California’s Pension Woes Are Made Worse By Moving Emergency Services In House

The California Pension system is way under water and in dire need of reform. The state’s unfunded pension and retirement liabilities approach $1 trillion, or roughly $80,000 for each taxpayer in the state. Given its aging workforce and increasing longevity, actuaries project this shortfall to increase in the next few years.

Left unchecked, the state’s budget obligations will soon force it to reduce services and raise taxes, as well as take extraordinary steps to stave off fiscal collapse.

However, there is no significant budgetary reform in the offing, and California’s cities and counties feel no compunction to address the issue. In fact, these days several municipalities are taking steps that will ultimately serve to exacerbate the shortfall by bringing in all of their emergency services “in house,” rather than contracting out emergency services to a private entity.

The rationale typically given for such steps is that doing ambulance and fire services completely in house helps coordinate emergency responses and creates efficiencies, improving services and saving them money.

However, such efforts rarely manage to help towns—or the state, for that matter—to save money. Contracting out ambulance services is typically done by smaller communities that don’t have the demand to support a full-time ambulance crew, which can be expensive—a tricked-out ambulance alone costs over $150,000. Combining with another nearby community generates economies of scale.

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The notion that fire and emergency services work better if done together is overstated. While it is true that ambulance services are often needed when there is a fire emergency, the obverse is not true at all—but a common trick for fire departments to justify their staffing decisions is to support ambulance services for no good reason. In my hometown of Peoria this is common practice despite the fact that their services are rarely needed in such situations. Last year my elderly godmother recently fell and broke her ankle, and as she was being taken to the ambulance she was bewildered at the presence of several fire engines, leading her to apologize for calling the fire department by mistake. It was no mistake—a hook and ladder truck regularly shows up for every emergency call in the city. It’s little more than featherbedding.

Another justification often given is that bringing these services in-house puts more people on the state payroll, contributing dollars to finance state pensions. While it does increase contributions to CalPERS, this doesn’t actually save the city or state money in the long run, since the additional pension obligations of these new safety workers will exceed the community’s contributions to the pension fund on their behalf. These days each and every additional public safety employee makes the system more out of balance. In California—which is not too different than most other states—public safety pensions max out at age 55 at 90 percent of a person’s salary. Workers retiring at age 50 can get 80 percent of their salary, so most of them retire then.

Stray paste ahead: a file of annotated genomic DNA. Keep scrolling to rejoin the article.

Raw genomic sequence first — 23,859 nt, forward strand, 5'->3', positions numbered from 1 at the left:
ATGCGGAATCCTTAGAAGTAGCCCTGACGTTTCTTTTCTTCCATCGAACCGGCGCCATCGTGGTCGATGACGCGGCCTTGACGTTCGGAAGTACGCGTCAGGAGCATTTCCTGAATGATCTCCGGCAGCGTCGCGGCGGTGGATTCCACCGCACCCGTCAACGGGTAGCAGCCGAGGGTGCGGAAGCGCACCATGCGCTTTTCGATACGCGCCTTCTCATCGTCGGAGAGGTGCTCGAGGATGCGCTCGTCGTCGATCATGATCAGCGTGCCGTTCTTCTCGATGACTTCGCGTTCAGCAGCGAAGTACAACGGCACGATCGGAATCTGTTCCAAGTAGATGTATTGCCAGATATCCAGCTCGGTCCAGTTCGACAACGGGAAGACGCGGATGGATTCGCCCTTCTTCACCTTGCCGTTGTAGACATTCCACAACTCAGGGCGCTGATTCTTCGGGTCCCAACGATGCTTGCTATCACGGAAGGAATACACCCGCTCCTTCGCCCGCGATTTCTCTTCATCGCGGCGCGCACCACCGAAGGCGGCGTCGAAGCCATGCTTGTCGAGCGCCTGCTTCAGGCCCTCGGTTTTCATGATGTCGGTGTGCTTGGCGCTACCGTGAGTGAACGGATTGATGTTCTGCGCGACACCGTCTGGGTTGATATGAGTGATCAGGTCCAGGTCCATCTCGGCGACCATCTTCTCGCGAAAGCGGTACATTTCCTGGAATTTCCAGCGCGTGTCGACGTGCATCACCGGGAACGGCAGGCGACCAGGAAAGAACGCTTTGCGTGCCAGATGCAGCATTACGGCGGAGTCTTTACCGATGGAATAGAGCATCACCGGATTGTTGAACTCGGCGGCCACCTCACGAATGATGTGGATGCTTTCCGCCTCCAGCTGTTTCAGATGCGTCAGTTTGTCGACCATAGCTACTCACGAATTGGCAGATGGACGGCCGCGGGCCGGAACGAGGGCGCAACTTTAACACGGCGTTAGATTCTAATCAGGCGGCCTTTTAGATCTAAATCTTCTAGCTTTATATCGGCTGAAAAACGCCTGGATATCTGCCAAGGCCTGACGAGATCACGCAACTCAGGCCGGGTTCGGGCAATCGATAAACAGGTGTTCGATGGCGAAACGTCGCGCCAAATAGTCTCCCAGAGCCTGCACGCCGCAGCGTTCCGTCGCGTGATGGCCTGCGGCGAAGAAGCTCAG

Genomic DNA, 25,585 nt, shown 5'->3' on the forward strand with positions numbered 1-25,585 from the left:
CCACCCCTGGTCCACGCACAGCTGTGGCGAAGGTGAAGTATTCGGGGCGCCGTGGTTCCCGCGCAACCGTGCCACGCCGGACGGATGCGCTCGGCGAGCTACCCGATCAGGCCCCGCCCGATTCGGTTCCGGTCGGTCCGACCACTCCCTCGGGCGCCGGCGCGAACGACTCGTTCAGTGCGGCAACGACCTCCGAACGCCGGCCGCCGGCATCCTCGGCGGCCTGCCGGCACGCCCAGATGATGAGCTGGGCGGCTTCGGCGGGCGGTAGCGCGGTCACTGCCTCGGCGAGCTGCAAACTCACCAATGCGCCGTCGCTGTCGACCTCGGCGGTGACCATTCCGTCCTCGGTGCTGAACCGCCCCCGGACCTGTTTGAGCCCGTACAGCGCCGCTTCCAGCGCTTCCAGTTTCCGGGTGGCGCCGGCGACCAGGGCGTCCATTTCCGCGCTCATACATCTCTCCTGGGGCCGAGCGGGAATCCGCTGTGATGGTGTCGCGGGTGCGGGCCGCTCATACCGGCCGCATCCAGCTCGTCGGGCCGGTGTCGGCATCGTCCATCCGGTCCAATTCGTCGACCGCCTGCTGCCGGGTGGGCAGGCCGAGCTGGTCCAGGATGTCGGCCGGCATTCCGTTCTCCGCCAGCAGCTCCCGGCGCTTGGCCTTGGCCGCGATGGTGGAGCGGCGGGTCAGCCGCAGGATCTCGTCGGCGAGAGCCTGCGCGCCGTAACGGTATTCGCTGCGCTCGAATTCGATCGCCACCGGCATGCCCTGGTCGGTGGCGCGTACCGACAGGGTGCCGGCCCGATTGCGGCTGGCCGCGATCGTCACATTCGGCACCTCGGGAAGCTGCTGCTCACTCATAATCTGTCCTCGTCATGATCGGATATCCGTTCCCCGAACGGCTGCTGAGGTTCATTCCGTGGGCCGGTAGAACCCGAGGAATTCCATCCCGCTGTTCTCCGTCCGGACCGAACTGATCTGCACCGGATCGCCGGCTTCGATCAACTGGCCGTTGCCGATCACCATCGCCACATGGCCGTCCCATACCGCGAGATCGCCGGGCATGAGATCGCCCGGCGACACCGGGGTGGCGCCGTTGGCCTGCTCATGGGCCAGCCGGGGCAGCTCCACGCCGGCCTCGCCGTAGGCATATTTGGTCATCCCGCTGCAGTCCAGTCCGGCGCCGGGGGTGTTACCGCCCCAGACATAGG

In California, bringing emergency services in-house actually exacerbates the problem above and beyond the ordinary pension calculus because of the increasing use of quasi-retired public employees. The Los Angeles Times recently noted that many communities—like Oxnard and Santa Barbara County—have endeavored to hire workers participating in a Deferred Retirement Option Plan, which allows workers at or near retirement age to simultaneously collect a salary while also receiving their pension. The motivation for the program was to induce healthy and skilled workers from retiring at a ridiculously early age and continue to provide useful services.

The problem with the DROP workers, the Times reveals, is that they tend to have many more days where they are injured and cannot work, partly due to their age and participation in a job that can be somewhat physical in certain situations. However, a bigger culprit appears to be that these workers tended to abuse the system and come up with phantom injuries that did not prevent them from performing more strenuous activities elsewhere.

One of the myriad long-term consequences of the pandemic will be the hastening of the date of insolvency of numerous state pension plans. Nowhere is this more evident than in California, where the pension crisis is largely driven by the generous pensions given to public safety officers. A typical police officer or firefighter retires in his or her early fifties and receives a pension worth about $90,000.

Someone in their mid-fifties can expect to live another 25 to 30 years, and old-age longevity has been increasing somewhat rapidly the last two decades, which has served to balloon the liabilities of California’s public pension—and those elsewhere as well. With cost of living allowances many public safety workers can expect to receive more over their lives via their pension than as income.

Community leaders in California and elsewhere need to think strategically about how to best allocate their tax dollars to get the most services for their citizens. For smaller communities there and elsewhere that can often mean hiring emergency services rather than doing those in house, and the idea that ephemeral pension savings justify doing the latter is nonsense.

Ike Brannon is a former senior economist for the United States Treasury and U.S. Congress.

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